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1:26 PM | Can We Interpret Smoking Habits in Historic Skeletal Remains?
This semester I have been lucky enough to have the opportunity to teach an introductory archaeology course that I designed from scratch. This week of teaching is definitely my favorite […]

Walker, D. & Henderson, M. (2010). Smoking and health in London's East End in the first half of the 19th century, Post-Medieval Archaeology, 44 (1) 209-222. DOI: 10.1179/174581310X12662382629373

Citation

March 23, 2015

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8:12 PM | Bidding Farewell to Richard III: Photos
Follow the procession of one of the most unusual royal funerals in Britain's history.
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1:25 PM | 500,000-Year-Old Tools Show Humans Butchered Elephants
Stone tools that are half a million years old have been unearthed in Israel — and they still have traces of elephant fat clinging to them.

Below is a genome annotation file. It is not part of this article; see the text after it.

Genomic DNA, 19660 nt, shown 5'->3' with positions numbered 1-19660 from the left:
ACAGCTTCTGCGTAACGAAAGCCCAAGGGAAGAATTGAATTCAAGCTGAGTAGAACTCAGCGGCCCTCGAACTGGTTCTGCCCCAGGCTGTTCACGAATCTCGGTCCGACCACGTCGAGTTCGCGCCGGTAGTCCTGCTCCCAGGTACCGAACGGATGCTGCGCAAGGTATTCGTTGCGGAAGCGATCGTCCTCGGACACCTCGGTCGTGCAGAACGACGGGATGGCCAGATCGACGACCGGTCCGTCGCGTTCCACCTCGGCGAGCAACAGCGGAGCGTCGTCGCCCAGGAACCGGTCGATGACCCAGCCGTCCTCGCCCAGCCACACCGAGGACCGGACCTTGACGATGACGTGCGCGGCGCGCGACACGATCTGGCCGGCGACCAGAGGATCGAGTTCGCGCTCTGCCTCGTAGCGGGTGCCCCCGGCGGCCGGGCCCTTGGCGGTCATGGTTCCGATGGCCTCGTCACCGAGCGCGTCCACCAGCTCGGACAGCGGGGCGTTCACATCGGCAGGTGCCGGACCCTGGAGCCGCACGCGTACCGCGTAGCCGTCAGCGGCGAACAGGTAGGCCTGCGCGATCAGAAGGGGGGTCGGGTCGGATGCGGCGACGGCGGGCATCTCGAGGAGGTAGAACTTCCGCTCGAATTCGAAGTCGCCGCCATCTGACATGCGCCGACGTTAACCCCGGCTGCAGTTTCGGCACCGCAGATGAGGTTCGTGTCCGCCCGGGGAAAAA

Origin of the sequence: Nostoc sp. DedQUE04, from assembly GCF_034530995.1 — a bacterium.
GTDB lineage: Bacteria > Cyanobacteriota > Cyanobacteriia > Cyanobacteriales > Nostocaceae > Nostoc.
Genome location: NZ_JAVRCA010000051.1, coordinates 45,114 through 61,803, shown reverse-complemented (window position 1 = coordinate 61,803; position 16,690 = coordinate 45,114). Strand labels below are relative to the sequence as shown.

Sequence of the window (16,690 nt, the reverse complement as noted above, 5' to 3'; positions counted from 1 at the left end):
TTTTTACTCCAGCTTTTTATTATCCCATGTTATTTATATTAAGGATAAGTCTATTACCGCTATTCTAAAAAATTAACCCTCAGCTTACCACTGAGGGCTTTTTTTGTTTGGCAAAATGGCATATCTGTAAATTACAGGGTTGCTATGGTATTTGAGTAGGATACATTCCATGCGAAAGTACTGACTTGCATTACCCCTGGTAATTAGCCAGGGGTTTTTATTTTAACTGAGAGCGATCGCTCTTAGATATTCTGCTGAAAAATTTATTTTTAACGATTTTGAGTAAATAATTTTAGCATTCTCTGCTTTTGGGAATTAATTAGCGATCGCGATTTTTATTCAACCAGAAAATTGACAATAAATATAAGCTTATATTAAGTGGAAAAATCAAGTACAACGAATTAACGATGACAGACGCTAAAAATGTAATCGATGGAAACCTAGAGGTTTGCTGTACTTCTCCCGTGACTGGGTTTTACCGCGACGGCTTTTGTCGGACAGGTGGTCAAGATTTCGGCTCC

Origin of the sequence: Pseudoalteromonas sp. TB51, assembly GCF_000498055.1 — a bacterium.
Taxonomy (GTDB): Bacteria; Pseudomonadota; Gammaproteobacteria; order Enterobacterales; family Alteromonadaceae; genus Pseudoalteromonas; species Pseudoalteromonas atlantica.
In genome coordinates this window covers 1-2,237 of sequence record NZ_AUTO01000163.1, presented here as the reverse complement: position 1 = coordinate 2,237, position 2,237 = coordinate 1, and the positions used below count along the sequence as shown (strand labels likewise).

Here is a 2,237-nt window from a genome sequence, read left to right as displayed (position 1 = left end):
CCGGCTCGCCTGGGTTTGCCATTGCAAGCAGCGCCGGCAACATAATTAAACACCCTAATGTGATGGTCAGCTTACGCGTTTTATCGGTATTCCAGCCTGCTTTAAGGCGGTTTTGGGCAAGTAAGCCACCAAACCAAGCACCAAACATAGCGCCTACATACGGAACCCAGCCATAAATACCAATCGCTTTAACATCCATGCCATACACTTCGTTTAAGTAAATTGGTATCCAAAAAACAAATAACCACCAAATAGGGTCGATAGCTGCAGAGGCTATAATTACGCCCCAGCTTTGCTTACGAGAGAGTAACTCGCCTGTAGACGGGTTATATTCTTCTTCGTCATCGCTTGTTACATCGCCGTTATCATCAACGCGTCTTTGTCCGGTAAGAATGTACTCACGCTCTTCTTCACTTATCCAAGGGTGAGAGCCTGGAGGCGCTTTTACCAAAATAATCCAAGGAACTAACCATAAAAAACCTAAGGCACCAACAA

March 22, 2015

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2:13 PM | King Richard III's Reburial: Live at the Scene
King Richard III will finally be given a proper burial, 530 years after his death in battle. Continue reading →

March 21, 2015

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4:11 PM | Childhood Horrors
Ken & Robin have an interesting discussion in the most recent episode of their podcast, on childhood fears. Specifically, they talk about childhood responses to horror stories and movies. I was inspired to write about my own childhood horrors. Luckily there were no actual horrors in my childhood. Nobody around me was violent or insane…

March 20, 2015

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12:28 PM | Week 42 Volunteering At the Royal College of Surgeons
This week at the College I started photographing and recording the deciduous teeth in the current collection. This is an extremely delicate task as the teeth are so small and fragile. I had to carefully line the teeth up, arranged by tooth type, and take a photograph using a 1cm scale bar for reference.  It has […]

March 19, 2015

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4:38 PM | Hominin Iron Chef